Alex Hirtz is a renowned orchid explorer from Ecuador who has been involved in the discovery of over 1,000 new species. He has many diverse and eclectic interests, is president of the Fundacion Botanica de Los Andes, and is a fascinating man with a great sense of humour. Alex told me about his theory of rapid evolution, and at first I could hardly believe what I was hearing. He believes that an explosion in the evolution of certain genus’ of orchids is taking place in the neotropics of South America, and that these entirely new orchids are emerging in only a few decades and colonizing previously explored areas.
Why? The neotropical forests of Ecuador and Columbia are some of the
most bio-diverse regions in the world because of extremes in terrain
and an extraordinary number of microclimates. The forests – or what’s
left of them – are closed systems and extremely overcrowded with
different varieties of plant life. Alex believes that these unique
conditions are spurring sudden evolution as plants fight to compete and
survive. Further, he speculates that the insects that pollinate the
orchids are evolving at an equally rapid rate.
There is no question that new orchids are being discovered at an
extraordinary pace (many of them thanks to Alex), and frequently in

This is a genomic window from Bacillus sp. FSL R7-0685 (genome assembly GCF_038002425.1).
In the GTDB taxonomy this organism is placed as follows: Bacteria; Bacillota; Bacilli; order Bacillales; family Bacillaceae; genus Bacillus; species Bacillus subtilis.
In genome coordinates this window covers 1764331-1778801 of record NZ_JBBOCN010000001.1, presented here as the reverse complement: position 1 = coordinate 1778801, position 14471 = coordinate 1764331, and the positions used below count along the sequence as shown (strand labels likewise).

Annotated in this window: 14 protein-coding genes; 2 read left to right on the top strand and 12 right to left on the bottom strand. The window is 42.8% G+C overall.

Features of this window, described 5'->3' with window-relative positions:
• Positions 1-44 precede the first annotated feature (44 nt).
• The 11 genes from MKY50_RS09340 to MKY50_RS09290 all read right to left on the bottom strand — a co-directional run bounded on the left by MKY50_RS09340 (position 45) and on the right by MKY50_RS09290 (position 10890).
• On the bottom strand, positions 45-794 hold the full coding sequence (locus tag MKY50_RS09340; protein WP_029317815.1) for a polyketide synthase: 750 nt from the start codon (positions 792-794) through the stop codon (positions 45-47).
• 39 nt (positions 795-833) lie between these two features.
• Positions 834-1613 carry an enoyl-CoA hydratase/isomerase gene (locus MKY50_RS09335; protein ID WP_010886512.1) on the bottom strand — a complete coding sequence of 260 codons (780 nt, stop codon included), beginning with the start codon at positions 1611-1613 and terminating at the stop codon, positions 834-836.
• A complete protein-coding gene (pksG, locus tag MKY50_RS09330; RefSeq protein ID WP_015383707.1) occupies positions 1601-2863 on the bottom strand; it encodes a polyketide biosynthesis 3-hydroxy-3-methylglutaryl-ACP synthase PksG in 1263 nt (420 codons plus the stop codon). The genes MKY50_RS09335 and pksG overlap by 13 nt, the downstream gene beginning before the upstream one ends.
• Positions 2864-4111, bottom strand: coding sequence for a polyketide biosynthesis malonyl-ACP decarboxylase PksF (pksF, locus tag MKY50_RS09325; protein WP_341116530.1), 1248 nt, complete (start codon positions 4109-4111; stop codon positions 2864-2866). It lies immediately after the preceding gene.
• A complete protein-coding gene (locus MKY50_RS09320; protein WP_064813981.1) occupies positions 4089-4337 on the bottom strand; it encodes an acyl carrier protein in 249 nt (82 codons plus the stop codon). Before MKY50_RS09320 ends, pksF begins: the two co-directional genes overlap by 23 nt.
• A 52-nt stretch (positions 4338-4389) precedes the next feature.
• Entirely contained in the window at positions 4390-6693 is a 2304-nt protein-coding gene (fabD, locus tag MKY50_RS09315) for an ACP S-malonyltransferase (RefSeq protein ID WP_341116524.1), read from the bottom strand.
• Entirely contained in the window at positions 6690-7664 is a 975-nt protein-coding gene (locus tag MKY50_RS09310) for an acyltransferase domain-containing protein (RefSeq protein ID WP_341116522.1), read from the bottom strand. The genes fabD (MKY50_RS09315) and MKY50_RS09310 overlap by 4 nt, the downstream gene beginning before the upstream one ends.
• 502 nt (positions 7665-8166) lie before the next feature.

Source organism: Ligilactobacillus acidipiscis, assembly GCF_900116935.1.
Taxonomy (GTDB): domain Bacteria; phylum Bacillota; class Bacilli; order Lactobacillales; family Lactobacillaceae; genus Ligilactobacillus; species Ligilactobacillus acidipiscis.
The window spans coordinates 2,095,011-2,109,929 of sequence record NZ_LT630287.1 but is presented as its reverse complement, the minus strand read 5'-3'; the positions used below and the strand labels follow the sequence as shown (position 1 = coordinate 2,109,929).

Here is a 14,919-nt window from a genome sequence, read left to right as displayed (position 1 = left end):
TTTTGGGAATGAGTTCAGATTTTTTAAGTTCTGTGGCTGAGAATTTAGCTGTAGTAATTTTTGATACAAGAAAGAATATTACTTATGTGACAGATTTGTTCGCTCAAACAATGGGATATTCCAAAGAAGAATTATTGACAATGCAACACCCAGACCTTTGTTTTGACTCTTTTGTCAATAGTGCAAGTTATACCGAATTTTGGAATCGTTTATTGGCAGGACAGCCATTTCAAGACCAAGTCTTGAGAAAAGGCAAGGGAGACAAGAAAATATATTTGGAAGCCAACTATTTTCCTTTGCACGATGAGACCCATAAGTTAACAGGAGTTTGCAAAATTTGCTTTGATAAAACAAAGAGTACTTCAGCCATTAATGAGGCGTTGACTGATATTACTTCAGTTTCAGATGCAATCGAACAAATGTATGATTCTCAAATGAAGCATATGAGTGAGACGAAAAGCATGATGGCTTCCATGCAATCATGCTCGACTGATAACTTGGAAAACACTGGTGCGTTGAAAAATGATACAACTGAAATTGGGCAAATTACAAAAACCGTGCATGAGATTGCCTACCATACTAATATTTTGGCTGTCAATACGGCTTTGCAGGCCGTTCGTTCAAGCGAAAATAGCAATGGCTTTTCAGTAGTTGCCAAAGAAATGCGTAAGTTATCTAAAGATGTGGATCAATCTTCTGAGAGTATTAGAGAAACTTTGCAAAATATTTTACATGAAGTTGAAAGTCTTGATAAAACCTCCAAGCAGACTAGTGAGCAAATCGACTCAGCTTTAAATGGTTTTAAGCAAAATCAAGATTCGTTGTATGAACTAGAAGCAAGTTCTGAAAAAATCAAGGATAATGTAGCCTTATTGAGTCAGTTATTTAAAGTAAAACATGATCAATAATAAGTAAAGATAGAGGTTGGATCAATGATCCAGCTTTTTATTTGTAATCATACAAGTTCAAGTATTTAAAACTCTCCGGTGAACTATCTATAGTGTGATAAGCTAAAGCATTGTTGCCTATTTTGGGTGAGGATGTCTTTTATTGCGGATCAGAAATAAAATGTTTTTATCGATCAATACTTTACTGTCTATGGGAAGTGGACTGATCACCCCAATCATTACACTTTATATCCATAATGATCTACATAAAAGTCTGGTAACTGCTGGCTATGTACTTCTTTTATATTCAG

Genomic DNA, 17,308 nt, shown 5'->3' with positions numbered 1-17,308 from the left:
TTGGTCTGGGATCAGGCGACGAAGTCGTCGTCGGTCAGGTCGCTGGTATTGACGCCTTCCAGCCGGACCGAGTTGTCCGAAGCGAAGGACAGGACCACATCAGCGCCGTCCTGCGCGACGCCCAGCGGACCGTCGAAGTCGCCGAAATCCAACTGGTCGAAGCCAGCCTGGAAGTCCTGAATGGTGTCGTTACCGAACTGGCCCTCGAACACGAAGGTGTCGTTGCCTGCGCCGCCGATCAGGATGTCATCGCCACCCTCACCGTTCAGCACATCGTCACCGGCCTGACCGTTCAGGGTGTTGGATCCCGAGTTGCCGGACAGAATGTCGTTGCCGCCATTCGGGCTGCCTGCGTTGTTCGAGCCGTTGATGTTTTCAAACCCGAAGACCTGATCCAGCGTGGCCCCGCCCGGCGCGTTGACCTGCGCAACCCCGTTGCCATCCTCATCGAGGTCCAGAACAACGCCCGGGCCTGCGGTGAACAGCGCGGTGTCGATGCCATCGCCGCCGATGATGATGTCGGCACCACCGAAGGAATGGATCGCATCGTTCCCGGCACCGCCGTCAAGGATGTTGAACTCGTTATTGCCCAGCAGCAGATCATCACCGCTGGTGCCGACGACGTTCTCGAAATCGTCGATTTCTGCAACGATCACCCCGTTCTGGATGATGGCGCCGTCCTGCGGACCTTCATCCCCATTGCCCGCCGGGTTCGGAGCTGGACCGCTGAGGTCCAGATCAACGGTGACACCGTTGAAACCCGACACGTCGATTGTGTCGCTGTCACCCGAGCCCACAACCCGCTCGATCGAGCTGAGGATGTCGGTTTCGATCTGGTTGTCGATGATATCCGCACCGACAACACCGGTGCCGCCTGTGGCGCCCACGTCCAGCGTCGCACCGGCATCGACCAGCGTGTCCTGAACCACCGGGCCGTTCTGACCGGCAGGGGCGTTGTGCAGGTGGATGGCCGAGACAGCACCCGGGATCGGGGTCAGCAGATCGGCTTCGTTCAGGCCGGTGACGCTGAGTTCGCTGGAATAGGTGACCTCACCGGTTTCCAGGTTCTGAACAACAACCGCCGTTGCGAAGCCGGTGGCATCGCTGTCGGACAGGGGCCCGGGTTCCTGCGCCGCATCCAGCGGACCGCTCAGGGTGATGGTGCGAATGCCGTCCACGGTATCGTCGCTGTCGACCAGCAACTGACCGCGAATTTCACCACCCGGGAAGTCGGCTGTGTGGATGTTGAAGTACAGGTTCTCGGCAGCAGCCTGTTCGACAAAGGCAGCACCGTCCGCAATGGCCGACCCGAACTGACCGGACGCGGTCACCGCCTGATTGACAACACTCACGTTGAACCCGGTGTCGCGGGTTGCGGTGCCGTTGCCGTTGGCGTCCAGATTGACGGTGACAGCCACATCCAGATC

places that have already been thoroughly botanized. Half of the new
discoveries in last 30 years, like phrag. Kovachii and besseae, have
highly sought-after blooms that are brightly coloured and easy to spot.
Many have been found near populated areas and well-traveled roads. It’s
unthinkable that they would have been missed by earlier collectors. In
the case of some new discoveries, such as Epibator hirtzii, the plants
now cover many trees in forested areas where they did not exist five
years ago. Some, like phrag. besseae, are now even relatively common in south-east Ecuador and north-west Peru.
What’s more, he believes that the sudden mutations of new orchids
occurs in groups of four. For example Teagueia, which is an entirely
new genus, has four species that he belives have a common ancestor:
alyssana, jostii, sanchezia, and pailini. He also believes that the
discoveries of phragmipedium dalessandroi, besseae, and kovachii are
related, and that one more spectacular species will be discovered in
the next few decades to complete the group. As someone later pointed
out during the question and answer period of his presentation, four is
a common number in the production and division process of genetic
Rapid evolution of new species during my lifetime? It sounds like an
idea out of science fiction. DNA and mitochondrial research that would confirm or refute this theory is in its infancy in the field of orchids, but I’m
persuaded. This is a man who lives in Ecuador, who is responsible for
the discovery of over 1,000 new species, and who is in a position to
know. It wouldn’t be the first time a dramatic new theory was dismissed
by other experts as far-fetched!
It occurs to me that it may not be simple coincidence that so many of
these new discoveries have spectacular blooms – the very thing that
makes human beings trip over themselves to own, nurture, and reproduce
them. Very clever, these orchids.